So they went to North Carolina and for a few hours on Friday, Mike disappeared. Matt said the family later learned his dad had gone with his brother, Roger, who works at a funeral home in Asheville. There he had picked out his casket and everything else needed for his funeral.
And then there was the phone call just over a week later on Tuesday, Oct. 20. Matt and Jennifer had returned to their home in Sarasota, Fla., and were just returning from a trip to the grocery store to restock their house, which had been empty for the six months of the baseball season. The phone rang, and it was his dad. Matt offered to call him back in 15 minutes after the groceries were unloaded, but Mike shrugged it off saying, "No, no, don't worry about it. Sorry I bothered you."
Matt told his dad that he would call him back in the morning and Mike said that sounded good.
"There was a little pause and anytime we would hang up the phone it was 'Love you, bud' or, 'Love you.' But as clear as day it was 'I love you ... son,' " Capps said. "It even stopped me a bit. I didn't think a whole lot about it at the time, but I thought enough about it to where I remember it. And it was the last time we talked."
Later that night, just after midnight, Matt got a phone call from his younger brother, Chris Capps. Chris said that their father had fallen in the carport, hitting his head and sending him into cardiac arrest.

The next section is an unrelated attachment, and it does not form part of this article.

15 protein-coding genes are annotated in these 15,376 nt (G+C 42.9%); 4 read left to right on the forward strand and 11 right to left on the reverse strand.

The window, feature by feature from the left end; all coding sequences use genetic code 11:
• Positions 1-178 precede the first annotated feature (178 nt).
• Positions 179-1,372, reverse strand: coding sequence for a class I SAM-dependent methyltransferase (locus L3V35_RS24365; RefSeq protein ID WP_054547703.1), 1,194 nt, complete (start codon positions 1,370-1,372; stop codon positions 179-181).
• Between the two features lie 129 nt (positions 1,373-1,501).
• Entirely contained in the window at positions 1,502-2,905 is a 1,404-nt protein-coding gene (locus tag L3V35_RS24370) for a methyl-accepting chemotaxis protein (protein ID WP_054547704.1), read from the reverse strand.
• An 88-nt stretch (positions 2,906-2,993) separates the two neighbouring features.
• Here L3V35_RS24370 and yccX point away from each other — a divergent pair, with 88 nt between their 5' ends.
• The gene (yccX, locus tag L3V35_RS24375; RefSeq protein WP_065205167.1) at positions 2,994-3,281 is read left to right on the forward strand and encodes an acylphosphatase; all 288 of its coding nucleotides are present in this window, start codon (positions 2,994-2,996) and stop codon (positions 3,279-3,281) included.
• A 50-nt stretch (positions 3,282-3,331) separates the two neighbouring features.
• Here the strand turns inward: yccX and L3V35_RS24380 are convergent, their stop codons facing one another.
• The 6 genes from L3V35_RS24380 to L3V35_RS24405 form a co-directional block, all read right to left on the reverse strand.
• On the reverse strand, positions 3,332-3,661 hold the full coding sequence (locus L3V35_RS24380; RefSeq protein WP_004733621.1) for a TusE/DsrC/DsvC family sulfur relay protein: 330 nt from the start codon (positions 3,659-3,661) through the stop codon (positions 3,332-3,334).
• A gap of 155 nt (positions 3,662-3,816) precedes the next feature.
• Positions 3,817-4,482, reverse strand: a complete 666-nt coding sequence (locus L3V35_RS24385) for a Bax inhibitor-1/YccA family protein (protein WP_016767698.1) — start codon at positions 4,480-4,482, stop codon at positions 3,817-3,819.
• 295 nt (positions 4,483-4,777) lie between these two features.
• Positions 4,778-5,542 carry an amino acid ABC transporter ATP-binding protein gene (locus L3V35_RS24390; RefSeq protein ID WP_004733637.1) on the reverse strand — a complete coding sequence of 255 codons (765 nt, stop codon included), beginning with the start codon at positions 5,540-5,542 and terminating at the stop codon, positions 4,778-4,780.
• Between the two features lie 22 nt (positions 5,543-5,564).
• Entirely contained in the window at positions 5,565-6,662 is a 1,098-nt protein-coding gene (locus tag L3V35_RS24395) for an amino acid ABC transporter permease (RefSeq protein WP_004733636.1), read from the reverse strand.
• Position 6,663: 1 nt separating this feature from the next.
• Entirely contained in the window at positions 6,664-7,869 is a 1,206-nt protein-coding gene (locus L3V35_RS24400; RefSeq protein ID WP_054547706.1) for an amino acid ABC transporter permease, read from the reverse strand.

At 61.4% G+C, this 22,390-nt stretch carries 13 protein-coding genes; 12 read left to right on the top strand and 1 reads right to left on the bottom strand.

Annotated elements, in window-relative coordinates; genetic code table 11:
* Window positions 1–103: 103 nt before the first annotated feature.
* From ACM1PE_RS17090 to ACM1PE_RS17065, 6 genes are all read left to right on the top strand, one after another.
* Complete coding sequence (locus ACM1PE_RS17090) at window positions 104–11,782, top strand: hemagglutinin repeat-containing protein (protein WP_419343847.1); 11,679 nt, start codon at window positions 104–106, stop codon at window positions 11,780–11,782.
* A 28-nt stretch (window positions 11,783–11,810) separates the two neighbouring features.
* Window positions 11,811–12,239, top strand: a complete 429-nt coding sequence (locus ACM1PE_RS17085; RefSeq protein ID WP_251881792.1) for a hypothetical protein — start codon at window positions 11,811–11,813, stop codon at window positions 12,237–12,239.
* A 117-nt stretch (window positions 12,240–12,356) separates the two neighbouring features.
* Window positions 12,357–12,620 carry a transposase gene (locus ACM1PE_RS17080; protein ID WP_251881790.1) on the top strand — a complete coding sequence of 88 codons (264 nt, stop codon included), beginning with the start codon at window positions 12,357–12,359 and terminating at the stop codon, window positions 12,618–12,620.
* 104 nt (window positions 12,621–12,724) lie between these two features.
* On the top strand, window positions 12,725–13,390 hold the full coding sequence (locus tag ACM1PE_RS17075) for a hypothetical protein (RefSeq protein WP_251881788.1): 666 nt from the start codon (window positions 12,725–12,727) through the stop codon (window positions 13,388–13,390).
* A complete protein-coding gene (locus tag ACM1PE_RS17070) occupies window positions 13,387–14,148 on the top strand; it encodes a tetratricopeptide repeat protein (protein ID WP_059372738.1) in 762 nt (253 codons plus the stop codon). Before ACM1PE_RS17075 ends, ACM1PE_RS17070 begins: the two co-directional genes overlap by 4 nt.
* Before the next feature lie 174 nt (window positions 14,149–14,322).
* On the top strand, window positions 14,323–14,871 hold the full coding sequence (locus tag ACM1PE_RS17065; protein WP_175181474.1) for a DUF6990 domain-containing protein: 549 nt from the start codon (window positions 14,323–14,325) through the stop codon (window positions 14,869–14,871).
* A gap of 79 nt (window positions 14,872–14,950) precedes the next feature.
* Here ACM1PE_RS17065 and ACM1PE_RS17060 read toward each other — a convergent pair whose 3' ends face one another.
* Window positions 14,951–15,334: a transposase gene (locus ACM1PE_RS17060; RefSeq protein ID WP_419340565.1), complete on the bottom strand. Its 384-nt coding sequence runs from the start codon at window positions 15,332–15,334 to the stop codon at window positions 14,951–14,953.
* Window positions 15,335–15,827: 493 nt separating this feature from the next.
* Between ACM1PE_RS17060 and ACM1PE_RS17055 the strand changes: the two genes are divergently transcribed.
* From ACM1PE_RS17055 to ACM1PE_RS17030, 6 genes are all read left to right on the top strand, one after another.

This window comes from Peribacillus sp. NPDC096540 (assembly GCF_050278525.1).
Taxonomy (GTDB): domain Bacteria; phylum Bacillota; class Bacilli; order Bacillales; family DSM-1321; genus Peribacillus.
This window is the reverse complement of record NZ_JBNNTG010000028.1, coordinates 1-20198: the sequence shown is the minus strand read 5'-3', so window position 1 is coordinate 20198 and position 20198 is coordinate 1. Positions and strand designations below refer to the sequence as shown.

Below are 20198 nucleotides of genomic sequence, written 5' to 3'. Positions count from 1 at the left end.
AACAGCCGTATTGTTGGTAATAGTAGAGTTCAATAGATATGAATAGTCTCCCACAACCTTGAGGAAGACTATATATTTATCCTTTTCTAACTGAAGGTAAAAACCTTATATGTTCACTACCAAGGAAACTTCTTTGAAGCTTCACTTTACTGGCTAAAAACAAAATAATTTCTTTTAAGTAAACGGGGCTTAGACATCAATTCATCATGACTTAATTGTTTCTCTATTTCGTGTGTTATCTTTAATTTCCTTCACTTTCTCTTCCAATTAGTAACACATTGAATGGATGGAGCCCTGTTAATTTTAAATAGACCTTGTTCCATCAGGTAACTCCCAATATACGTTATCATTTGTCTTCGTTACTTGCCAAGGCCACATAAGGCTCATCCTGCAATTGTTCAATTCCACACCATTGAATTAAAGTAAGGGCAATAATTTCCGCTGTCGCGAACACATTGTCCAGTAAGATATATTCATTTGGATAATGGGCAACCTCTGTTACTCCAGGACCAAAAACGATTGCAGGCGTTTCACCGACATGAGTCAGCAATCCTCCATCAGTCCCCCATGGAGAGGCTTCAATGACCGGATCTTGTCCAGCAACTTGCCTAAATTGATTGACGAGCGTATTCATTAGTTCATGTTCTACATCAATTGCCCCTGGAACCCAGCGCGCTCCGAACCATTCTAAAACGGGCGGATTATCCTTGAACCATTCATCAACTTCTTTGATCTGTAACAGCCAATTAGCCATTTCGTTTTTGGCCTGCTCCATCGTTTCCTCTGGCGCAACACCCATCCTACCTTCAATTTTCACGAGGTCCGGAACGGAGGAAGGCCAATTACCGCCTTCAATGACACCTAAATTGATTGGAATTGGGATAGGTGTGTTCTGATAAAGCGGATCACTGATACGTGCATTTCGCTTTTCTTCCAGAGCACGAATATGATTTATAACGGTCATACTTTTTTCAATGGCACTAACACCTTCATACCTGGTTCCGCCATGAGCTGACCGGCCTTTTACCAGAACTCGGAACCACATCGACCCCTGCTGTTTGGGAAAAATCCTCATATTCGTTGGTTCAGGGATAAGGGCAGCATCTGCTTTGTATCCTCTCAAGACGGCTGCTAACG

His father had been taken to the hospital and his mom told Matt, "I don't think he's going to make it through this."
Matt immediately started to pack to head home.
Matt arrived in Douglasville the next day and was able to see his father in the hospital, although he was unresponsive. Mike Capps passed away on Thursday, Oct. 22.
"I think he thought, 'OK, I can go now, everybody is taken care of,'" said Kathy. "He fought hard for several years to basically just stay alive and to be there for his sons. I think he felt comfortable enough to know they were going to be OK. And I think he finally just said, 'God, if it's my time, take me and let me go.' "
A trying time
Less than two months after his father passed away, Capps was struck with some tough news professionally. On Dec. 13, the Pirates did not tender Capps a contract because they were unwilling to pay the roughly $3 million he likely would have made through arbitration.
For the first time since turning pro seven years earlier after the Pirates drafted him, Capps found himself without a home. He didn't have his dad to turn to for advice, and while the rest of his family was certainly supportive, it was a difficult and humbling time for the pitcher, who turned 27 on Sept. 3.
"The way it ended is not how I would have wanted it to end," Capps said of his time in Pittsburgh. "But God has his plan for all of us and mine wasn't to be in black and gold anymore. As hard as it was to see at the time, the reason has come in pretty clear here the last couple months. I wouldn't change any of it if I could go back and change the circumstances of me leaving.
"It's changed me as a person and my perspective on the game and what I want to do in the game. It all happened for a reason."
When Matt was coming up through the Minor League system with the Pirates, his father had promised him one thing. Mike -- who despised flying -- told his son that whenever the callup to the Majors came, he would get on a plane and head to whatever city the Pirates were in to see Matt's debut.